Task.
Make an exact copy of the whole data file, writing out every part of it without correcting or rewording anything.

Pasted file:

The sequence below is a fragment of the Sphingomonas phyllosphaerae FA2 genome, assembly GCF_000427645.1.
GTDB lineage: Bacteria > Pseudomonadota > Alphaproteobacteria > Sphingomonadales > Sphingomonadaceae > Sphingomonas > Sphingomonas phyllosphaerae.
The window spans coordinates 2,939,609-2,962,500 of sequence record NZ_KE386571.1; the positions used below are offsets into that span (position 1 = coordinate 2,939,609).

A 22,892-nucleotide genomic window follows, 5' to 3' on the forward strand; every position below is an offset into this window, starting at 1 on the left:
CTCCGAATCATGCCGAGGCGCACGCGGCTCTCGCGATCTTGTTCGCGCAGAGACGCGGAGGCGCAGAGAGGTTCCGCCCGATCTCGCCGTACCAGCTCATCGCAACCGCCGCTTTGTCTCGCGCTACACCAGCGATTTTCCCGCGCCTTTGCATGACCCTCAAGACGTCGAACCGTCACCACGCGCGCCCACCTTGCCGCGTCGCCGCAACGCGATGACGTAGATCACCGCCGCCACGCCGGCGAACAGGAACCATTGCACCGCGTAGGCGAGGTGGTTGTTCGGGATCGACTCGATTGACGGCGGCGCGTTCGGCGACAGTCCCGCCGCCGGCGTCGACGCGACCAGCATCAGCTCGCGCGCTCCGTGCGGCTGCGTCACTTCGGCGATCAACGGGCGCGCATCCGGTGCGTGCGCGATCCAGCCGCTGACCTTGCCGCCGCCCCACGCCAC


The sequence below is a fragment of the Sphingomonas phyllosphaerae FA2 genome, assembly GCF_000427645.1.
GTDB lineage: Bacteria > Pseudomonadota > Alphaproteobacteria > Sphingomonadales > Sphingomonadaceae > Sphingomonas > Sphingomonas phyllosphaerae.
The window spans coordinates 2,939,609-2,962,500 of sequence record NZ_KE386571.1; the positions used below are offsets into that span (position 1 = coordinate 2,939,609).

A 22,892-nucleotide genomic window follows, 5' to 3' on the forward strand; every position below is an offset into this window, starting at 1 on the left:
CTCCGAATCATGCCGAGGCGCACGCGGCTCTCGCGATCTTGTTCGCGCAGAGACGCGGAGGCGCAGAGAGGTTCCGCCCGATCTCGCCGTACCAGCTCATCGCAACCGCCGCTTTGTCTCGCGCTACACCAGCGATTTTCCCGCGCCTTTGCATGACCCTCAAGACGTCGAACCGTCACCACGCGCGCCCACCTTGCCGCGTCGCCGCAACGCGATGACGTAGATCACCGCCGCCACGCCGGCGAACAGGAACCATTGCACCGCGTAGGCGAGGTGGTTGTTCGGGATCGACTCGATTGACGGCGGCGCGTTCGGCGACAGTCCCGCCGCCGGCGTCGACGCGACCAGCATCAGCTCGCGCGCTCCGTGCGGCTGCGTCACTTCGGCGATCAACGGGCGCGCATCCGGTGCGTGCGCGATCCAGCCGCTGACCTTGCCGCCGCCCCACGCCAC